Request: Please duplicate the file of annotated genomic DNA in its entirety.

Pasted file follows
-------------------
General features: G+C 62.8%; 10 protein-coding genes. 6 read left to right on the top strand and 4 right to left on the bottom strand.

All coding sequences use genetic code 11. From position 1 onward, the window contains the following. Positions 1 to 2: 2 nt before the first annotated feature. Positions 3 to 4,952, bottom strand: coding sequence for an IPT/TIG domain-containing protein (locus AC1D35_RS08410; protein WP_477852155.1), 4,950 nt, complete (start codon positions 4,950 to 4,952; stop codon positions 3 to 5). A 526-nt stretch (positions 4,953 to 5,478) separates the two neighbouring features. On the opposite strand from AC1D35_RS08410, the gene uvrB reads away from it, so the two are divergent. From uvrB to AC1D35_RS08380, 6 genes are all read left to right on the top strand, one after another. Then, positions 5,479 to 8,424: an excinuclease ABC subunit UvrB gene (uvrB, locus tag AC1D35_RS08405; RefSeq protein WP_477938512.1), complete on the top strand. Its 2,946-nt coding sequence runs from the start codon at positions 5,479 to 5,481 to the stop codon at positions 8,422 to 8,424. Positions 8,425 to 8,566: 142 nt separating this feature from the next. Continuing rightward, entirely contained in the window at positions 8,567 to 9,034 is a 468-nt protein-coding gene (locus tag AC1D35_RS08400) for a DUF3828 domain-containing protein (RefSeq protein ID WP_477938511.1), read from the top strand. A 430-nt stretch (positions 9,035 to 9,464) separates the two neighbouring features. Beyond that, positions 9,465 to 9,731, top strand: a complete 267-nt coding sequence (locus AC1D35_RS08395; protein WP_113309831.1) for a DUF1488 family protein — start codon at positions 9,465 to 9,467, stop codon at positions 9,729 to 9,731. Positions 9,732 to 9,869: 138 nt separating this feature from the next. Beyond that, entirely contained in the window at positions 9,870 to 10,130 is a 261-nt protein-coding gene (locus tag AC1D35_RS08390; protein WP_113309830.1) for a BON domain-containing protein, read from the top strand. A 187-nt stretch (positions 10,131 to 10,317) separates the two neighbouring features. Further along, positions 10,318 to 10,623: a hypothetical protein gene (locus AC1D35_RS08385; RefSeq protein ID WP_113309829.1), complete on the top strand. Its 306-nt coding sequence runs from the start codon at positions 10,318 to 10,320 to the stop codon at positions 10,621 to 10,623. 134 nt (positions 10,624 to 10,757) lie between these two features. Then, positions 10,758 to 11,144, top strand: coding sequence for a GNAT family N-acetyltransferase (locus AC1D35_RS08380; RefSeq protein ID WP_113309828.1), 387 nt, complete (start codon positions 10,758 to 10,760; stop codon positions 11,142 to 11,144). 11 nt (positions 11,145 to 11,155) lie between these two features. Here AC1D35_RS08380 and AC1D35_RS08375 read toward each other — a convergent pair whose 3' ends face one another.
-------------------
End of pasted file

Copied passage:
General features: G+C 62.8%; 10 protein-coding genes. 6 read left to right on the top strand and 4 right to left on the bottom strand.

All coding sequences use genetic code 11. From position 1 onward, the window contains the following. Positions 1 to 2: 2 nt before the first annotated feature. Positions 3 to 4,952, bottom strand: coding sequence for an IPT/TIG domain-containing protein (locus AC1D35_RS08410; protein WP_477852155.1), 4,950 nt, complete (start codon positions 4,950 to 4,952; stop codon positions 3 to 5). A 526-nt stretch (positions 4,953 to 5,478) separates the two neighbouring features. On the opposite strand from AC1D35_RS08410, the gene uvrB reads away from it, so the two are divergent. From uvrB to AC1D35_RS08380, 6 genes are all read left to right on the top strand, one after another. Then, positions 5,479 to 8,424: an excinuclease ABC subunit UvrB gene (uvrB, locus tag AC1D35_RS08405; RefSeq protein WP_477938512.1), complete on the top strand. Its 2,946-nt coding sequence runs from the start codon at positions 5,479 to 5,481 to the stop codon at positions 8,422 to 8,424. Positions 8,425 to 8,566: 142 nt separating this feature from the next. Continuing rightward, entirely contained in the window at positions 8,567 to 9,034 is a 468-nt protein-coding gene (locus tag AC1D35_RS08400) for a DUF3828 domain-containing protein (RefSeq protein ID WP_477938511.1), read from the top strand. A 430-nt stretch (positions 9,035 to 9,464) separates the two neighbouring features. Beyond that, positions 9,465 to 9,731, top strand: a complete 267-nt coding sequence (locus AC1D35_RS08395; protein WP_113309831.1) for a DUF1488 family protein — start codon at positions 9,465 to 9,467, stop codon at positions 9,729 to 9,731. Positions 9,732 to 9,869: 138 nt separating this feature from the next. Beyond that, entirely contained in the window at positions 9,870 to 10,130 is a 261-nt protein-coding gene (locus tag AC1D35_RS08390; protein WP_113309830.1) for a BON domain-containing protein, read from the top strand. A 187-nt stretch (positions 10,131 to 10,317) separates the two neighbouring features. Further along, positions 10,318 to 10,623: a hypothetical protein gene (locus AC1D35_RS08385; RefSeq protein ID WP_113309829.1), complete on the top strand. Its 306-nt coding sequence runs from the start codon at positions 10,318 to 10,320 to the stop codon at positions 10,621 to 10,623. 134 nt (positions 10,624 to 10,757) lie between these two features. Then, positions 10,758 to 11,144, top strand: coding sequence for a GNAT family N-acetyltransferase (locus AC1D35_RS08380; RefSeq protein ID WP_113309828.1), 387 nt, complete (start codon positions 10,758 to 10,760; stop codon positions 11,142 to 11,144). 11 nt (positions 11,145 to 11,155) lie between these two features. Here AC1D35_RS08380 and AC1D35_RS08375 read toward each other — a convergent pair whose 3' ends face one another.